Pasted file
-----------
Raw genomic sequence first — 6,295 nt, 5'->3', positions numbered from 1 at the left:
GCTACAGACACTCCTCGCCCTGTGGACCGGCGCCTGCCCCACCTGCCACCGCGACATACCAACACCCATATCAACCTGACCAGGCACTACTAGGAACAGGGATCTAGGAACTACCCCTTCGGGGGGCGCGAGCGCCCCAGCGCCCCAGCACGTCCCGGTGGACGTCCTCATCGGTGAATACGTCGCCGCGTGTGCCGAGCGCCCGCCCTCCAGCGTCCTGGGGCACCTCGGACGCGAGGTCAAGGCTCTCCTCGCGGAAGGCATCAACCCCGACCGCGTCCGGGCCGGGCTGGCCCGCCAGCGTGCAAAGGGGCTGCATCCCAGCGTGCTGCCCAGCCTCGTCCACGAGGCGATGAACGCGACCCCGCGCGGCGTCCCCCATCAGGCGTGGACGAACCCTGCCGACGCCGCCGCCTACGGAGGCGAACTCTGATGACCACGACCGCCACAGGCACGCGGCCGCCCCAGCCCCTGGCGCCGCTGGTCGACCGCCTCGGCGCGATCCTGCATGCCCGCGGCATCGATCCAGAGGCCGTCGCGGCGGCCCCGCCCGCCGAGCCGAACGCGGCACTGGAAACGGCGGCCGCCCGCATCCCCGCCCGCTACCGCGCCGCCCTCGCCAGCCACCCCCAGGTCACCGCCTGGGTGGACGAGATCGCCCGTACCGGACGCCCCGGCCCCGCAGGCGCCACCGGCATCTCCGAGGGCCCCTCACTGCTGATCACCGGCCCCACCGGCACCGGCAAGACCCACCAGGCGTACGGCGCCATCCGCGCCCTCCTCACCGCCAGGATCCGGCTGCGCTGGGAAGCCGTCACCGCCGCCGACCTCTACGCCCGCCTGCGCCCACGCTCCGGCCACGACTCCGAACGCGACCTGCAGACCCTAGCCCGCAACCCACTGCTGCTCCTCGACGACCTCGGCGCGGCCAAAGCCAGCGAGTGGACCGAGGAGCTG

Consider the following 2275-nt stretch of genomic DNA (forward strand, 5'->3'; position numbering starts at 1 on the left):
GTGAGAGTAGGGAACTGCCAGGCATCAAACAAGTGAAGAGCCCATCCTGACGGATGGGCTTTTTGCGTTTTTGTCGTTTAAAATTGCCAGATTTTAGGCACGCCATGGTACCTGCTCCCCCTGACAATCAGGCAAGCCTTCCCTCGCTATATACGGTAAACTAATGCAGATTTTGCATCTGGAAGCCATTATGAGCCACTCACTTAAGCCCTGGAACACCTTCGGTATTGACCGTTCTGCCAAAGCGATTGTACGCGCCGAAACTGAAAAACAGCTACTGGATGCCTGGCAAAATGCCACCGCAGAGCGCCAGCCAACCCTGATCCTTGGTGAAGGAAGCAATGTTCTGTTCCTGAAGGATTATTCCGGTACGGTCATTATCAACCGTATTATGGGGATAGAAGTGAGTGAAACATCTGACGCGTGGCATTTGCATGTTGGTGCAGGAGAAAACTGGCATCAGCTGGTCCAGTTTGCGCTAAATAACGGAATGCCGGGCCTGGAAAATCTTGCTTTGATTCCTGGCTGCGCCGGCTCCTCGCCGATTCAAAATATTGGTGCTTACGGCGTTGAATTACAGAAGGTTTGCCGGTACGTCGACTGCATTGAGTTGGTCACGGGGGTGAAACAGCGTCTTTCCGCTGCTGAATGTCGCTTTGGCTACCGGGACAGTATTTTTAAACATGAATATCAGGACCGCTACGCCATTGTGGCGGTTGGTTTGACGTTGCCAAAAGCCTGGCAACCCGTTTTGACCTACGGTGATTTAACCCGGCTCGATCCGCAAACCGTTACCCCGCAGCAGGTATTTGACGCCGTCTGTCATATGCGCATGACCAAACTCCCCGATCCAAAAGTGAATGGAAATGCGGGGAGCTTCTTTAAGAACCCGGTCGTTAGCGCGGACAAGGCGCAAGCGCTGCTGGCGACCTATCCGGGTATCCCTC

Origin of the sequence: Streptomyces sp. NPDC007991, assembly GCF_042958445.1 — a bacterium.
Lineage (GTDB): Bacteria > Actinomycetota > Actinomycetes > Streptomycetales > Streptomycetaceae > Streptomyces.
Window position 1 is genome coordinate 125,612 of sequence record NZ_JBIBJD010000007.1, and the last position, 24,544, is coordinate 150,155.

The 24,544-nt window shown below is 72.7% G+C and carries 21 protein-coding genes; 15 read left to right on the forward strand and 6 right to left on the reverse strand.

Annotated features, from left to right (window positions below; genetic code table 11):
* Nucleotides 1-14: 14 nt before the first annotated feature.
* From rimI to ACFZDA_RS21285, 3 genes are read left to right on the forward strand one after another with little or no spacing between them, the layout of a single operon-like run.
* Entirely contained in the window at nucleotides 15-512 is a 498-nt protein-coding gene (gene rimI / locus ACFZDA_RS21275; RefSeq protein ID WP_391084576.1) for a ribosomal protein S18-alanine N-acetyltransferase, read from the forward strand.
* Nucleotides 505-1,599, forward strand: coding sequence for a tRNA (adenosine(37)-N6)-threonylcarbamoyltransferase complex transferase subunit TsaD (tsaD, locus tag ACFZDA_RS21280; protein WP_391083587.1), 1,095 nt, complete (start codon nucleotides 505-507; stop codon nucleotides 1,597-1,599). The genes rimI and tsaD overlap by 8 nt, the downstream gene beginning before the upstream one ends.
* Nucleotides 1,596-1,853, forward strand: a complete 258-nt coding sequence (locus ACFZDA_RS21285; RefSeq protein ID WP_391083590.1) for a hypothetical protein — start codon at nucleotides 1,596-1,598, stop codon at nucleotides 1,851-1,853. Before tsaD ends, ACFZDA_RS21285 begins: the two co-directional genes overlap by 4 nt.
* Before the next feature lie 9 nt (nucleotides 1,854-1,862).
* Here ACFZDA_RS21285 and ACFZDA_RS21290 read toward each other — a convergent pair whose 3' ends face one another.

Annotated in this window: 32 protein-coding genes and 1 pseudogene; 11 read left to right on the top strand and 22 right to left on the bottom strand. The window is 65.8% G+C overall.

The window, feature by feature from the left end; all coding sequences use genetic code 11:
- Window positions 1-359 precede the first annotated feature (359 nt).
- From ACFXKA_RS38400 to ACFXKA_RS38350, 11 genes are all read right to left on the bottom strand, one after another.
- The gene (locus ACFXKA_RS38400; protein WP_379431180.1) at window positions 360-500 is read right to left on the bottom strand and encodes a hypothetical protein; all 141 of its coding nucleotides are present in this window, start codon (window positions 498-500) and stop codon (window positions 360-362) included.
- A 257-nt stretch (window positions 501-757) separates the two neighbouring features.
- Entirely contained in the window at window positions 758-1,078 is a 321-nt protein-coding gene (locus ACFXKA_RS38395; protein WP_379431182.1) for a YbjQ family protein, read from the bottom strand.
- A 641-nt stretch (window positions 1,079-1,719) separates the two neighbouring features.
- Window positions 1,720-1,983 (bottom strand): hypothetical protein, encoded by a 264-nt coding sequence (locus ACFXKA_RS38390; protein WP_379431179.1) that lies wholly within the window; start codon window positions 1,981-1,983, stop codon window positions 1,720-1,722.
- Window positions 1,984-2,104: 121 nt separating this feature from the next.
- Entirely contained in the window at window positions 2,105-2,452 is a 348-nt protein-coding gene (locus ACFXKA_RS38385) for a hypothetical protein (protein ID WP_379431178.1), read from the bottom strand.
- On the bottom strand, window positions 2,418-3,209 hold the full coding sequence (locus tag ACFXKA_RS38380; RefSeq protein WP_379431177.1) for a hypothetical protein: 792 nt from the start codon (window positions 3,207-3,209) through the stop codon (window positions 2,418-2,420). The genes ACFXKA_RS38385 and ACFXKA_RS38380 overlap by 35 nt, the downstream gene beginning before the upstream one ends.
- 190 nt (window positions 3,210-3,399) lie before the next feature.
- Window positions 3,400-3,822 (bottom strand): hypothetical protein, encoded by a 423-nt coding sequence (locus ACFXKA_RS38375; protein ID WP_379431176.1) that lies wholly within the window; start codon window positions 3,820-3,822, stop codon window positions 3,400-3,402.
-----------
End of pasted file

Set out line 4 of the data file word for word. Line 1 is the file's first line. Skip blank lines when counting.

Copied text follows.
GTGAGAGTAGGGAACTGCCAGGCATCAAACAAGTGAAGAGCCCATCCTGACGGATGGGCTTTTTGCGTTTTTGTCGTTTAAAATTGCCAGATTTTAGGCACGCCATGGTACCTGCTCCCCCTGACAATCAGGCAAGCCTTCCCTCGCTATATACGGTAAACTAATGCAGATTTTGCATCTGGAAGCCATTATGAGCCACTCACTTAAGCCCTGGAACACCTTCGGTATTGACCGTTCTGCCAAAGCGATTGTACGCGCCGAAACTGAAAAACAGCTACTGGATGCCTGGCAAAATGCCACCGCAGAGCGCCAGCCAACCCTGATCCTTGGTGAAGGAAGCAATGTTCTGTTCCTGAAGGATTATTCCGGTACGGTCATTATCAACCGTATTATGGGGATAGAAGTGAGTGAAACATCTGACGCGTGGCATTTGCATGTTGGTGCAGGAGAAAACTGGCATCAGCTGGTCCAGTTTGCGCTAAATAACGGAATGCCGGGCCTGGAAAATCTTGCTTTGATTCCTGGCTGCGCCGGCTCCTCGCCGATTCAAAATATTGGTGCTTACGGCGTTGAATTACAGAAGGTTTGCCGGTACGTCGACTGCATTGAGTTGGTCACGGGGGTGAAACAGCGTCTTTCCGCTGCTGAATGTCGCTTTGGCTACCGGGACAGTATTTTTAAACATGAATATCAGGACCGCTACGCCATTGTGGCGGTTGGTTTGACGTTGCCAAAAGCCTGGCAACCCGTTTTGACCTACGGTGATTTAACCCGGCTCGATCCGCAAACCGTTACCCCGCAGCAGGTATTTGACGCCGTCTGTCATATGCGCATGACCAAACTCCCCGATCCAAAAGTGAATGGAAATGCGGGGAGCTTCTTTAAGAACCCGGTCGTTAGCGCGGACAAGGCGCAAGCGCTGCTGGCGACCTATCCGGGTATCCCTC